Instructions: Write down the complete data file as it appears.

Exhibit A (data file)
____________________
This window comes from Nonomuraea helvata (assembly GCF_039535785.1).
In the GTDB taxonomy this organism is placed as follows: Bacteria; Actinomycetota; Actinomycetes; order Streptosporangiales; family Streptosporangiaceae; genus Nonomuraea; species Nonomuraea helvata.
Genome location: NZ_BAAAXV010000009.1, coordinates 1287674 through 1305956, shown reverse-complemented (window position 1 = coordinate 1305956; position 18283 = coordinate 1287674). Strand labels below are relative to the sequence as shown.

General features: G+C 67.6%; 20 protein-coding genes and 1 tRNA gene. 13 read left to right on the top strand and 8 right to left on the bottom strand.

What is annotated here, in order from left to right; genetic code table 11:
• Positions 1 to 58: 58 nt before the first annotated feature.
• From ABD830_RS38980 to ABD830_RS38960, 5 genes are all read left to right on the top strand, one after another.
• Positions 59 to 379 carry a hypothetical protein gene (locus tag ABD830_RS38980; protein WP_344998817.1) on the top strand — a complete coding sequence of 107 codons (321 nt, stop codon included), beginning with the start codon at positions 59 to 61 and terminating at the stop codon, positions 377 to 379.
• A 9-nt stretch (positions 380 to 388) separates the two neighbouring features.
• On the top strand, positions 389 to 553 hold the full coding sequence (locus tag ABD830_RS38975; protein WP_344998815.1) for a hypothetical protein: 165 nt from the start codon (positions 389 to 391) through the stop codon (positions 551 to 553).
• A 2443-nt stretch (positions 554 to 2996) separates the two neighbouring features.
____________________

This window comes from Nonomuraea helvata (assembly GCF_039535785.1).
In the GTDB taxonomy this organism is placed as follows: Bacteria; Actinomycetota; Actinomycetes; order Streptosporangiales; family Streptosporangiaceae; genus Nonomuraea; species Nonomuraea helvata.
Genome location: NZ_BAAAXV010000009.1, coordinates 1287674 through 1305956, shown reverse-complemented (window position 1 = coordinate 1305956; position 18283 = coordinate 1287674). Strand labels below are relative to the sequence as shown.

General features: G+C 67.6%; 20 protein-coding genes and 1 tRNA gene. 13 read left to right on the top strand and 8 right to left on the bottom strand.

What is annotated here, in order from left to right; genetic code table 11:
• Positions 1 to 58: 58 nt before the first annotated feature.
• From ABD830_RS38980 to ABD830_RS38960, 5 genes are all read left to right on the top strand, one after another.
• Positions 59 to 379 carry a hypothetical protein gene (locus tag ABD830_RS38980; protein WP_344998817.1) on the top strand — a complete coding sequence of 107 codons (321 nt, stop codon included), beginning with the start codon at positions 59 to 61 and terminating at the stop codon, positions 377 to 379.
• A 9-nt stretch (positions 380 to 388) separates the two neighbouring features.
• On the top strand, positions 389 to 553 hold the full coding sequence (locus tag ABD830_RS38975; protein WP_344998815.1) for a hypothetical protein: 165 nt from the start codon (positions 389 to 391) through the stop codon (positions 551 to 553).
• A 2443-nt stretch (positions 554 to 2996) separates the two neighbouring features.